Touching bottom?

This week's FarmLead looks at the pressures on grain prices for harvest 2016.

Grain prices continued to be pressured by the Harvest 2016 bears but stop-and-go progress have gotten the bulls a bit antsy to push higher.

I’ve been asked a lot lately by producers if we’ve touched a bottom yet and for corn and wheat we’re likely there. I’m not asking myself that question though because from a grain marketing standpoint, you shouldn’t be selling at the bottom anyways. If you’re now in a position where you have to make some sales because of cash flow reasons, please put a calendar alert in your phone for the July 30th, 2017 titled “Start considering locking in off-the combine sales so I’m not forced to make poor sales like I did last year.” Ultimately, I’m just trying to remind you that it’s important to make sales when can, not when we’re touching the bottom of a price pendulum.

We continue to see a strong spread between spring wheat and winter wheat futures as quality of the soft and hard winter, hard red spring, and durum wheat continues to vary as the crop comes off. Vomitoxin, fusarium, sprouting, low test weights, and low protein content are all affecting wheat quality this year. No grain buyer will bid you a price without knowing at least vomitoxin and fusarium levels this year. That being said, we’ve started to see feed wheat prices start to level out a bit as it’s now taking demand from other feedstuffs, with the U.S.D.A. recently stating that prices favour wheat over corn.

The N.O.A.A. (National Oceanic and Atmospheric Administration) is calling for above-average temperatures and precipitation over the next few months for most of the U.S., with the latter potentially being a catalyst to drive corn and soybean prices up as it would affect quality of the crop getting taken off during an obviously-slower Harvest 2016. With adequate moisture in August, the U.S. soybean crop is likely the dark horse this year in terms of production, and while demand has been strong, more than a few analysts believe beans could go lower before rebounding again. Should rains slow things down, we would think that traders are going to go the other way with their bets pretty quickly.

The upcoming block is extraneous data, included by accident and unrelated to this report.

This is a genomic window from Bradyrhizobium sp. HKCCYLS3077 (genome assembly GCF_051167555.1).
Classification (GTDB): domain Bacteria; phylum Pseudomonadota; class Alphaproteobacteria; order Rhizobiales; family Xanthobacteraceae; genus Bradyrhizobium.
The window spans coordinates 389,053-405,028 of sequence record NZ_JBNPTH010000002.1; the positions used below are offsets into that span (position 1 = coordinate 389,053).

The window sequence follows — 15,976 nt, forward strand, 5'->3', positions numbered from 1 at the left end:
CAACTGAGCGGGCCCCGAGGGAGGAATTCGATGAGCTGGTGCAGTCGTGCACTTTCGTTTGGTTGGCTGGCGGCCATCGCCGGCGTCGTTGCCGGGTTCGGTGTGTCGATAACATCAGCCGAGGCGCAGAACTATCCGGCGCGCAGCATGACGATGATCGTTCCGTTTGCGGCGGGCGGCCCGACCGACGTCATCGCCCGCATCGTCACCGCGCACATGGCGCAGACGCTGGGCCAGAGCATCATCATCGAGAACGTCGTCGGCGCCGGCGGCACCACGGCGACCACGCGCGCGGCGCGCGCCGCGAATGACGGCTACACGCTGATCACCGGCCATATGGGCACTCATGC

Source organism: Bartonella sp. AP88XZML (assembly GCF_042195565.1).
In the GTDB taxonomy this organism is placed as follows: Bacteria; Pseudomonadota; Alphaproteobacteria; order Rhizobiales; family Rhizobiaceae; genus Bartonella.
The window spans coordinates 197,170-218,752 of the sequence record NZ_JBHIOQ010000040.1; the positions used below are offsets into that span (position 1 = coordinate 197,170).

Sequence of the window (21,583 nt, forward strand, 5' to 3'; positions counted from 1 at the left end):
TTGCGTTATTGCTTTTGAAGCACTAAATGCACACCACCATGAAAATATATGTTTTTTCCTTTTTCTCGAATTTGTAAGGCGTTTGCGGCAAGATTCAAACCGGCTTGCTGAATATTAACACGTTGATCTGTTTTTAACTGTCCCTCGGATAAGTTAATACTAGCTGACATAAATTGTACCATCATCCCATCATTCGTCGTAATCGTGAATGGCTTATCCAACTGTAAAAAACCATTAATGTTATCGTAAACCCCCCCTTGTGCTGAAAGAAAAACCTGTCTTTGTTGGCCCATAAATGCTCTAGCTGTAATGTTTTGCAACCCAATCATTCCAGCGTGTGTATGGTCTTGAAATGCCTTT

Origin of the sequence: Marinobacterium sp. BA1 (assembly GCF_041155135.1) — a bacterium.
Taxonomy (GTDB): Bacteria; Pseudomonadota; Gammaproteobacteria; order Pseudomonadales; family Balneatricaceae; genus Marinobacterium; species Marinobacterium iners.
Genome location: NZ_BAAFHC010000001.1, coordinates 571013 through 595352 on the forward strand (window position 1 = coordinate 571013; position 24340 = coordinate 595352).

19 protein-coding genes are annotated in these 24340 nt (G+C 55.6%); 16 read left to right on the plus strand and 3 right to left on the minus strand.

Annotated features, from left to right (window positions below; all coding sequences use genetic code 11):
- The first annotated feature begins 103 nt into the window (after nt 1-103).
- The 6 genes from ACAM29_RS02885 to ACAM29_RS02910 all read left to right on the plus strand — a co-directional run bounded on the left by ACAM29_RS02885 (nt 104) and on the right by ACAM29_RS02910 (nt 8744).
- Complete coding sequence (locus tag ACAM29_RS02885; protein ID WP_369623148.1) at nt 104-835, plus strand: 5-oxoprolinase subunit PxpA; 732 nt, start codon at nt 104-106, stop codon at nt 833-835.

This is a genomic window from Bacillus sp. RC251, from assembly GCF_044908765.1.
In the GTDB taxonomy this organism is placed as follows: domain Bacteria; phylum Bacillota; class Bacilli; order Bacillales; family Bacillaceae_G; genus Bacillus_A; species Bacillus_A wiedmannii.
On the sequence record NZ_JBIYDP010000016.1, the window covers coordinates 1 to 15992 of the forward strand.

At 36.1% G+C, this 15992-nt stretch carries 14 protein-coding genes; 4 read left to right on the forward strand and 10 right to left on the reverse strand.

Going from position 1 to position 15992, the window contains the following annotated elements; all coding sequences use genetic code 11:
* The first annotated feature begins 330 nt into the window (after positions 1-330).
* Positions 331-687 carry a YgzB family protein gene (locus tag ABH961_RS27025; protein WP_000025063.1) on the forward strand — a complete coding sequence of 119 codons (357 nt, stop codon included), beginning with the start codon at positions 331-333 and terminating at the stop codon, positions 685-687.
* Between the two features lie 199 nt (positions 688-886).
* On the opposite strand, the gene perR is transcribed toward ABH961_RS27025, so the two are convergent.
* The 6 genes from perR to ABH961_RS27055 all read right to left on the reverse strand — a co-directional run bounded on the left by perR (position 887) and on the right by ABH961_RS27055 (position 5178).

That in mind, Argentinian farmers may not plant as much corn as everyone’s expecting and there are soil moisture, seed supply, and credit availability concerns next door in Brazil, all issues we’ve been calling for a couple months now that would be one of the major bullish oilseed themes in 4Q-2016. Conversely, in India, they’re expecting a 270 million-tonne crop of grains, oilseeds, and pulses. This includes 8.22 million tonnes of pulse crops in just the current kharif season (+48% from last year’s 5.54 million tonnes, albeit it was a drought-ridden crop) and likely a lot more in the bigger rabi winter crop. As such, those not heeding our multiple calls in the past month to make some sales off the combine of lentils or peas are in store for a tough reality hoping for higher prices and not managing risk until values touch bottoms.

To growth,

Brennan Turner

President & CEO | FarmLead.com

Brennan Turner is originally from Foam Lake, SK, where his family started farming the land in the 1920s. After completing his degree in Economics from Yale University, Mr Turner spent time playing pro hockey and working in finance before starting FarmLead.com. FarmLead is North America’s grain marketplace a risk-free, transparent and mobile grain marketplace (available online and as an app) that has moved almost 350,000 MT in grain the last 2.5 years. His weekly column is a summary of his free, daily market note, the FarmLead Breakfast Brief. He can be reached via email (b.turner@farmlead.com) or phone (1-855-332-7653).

 

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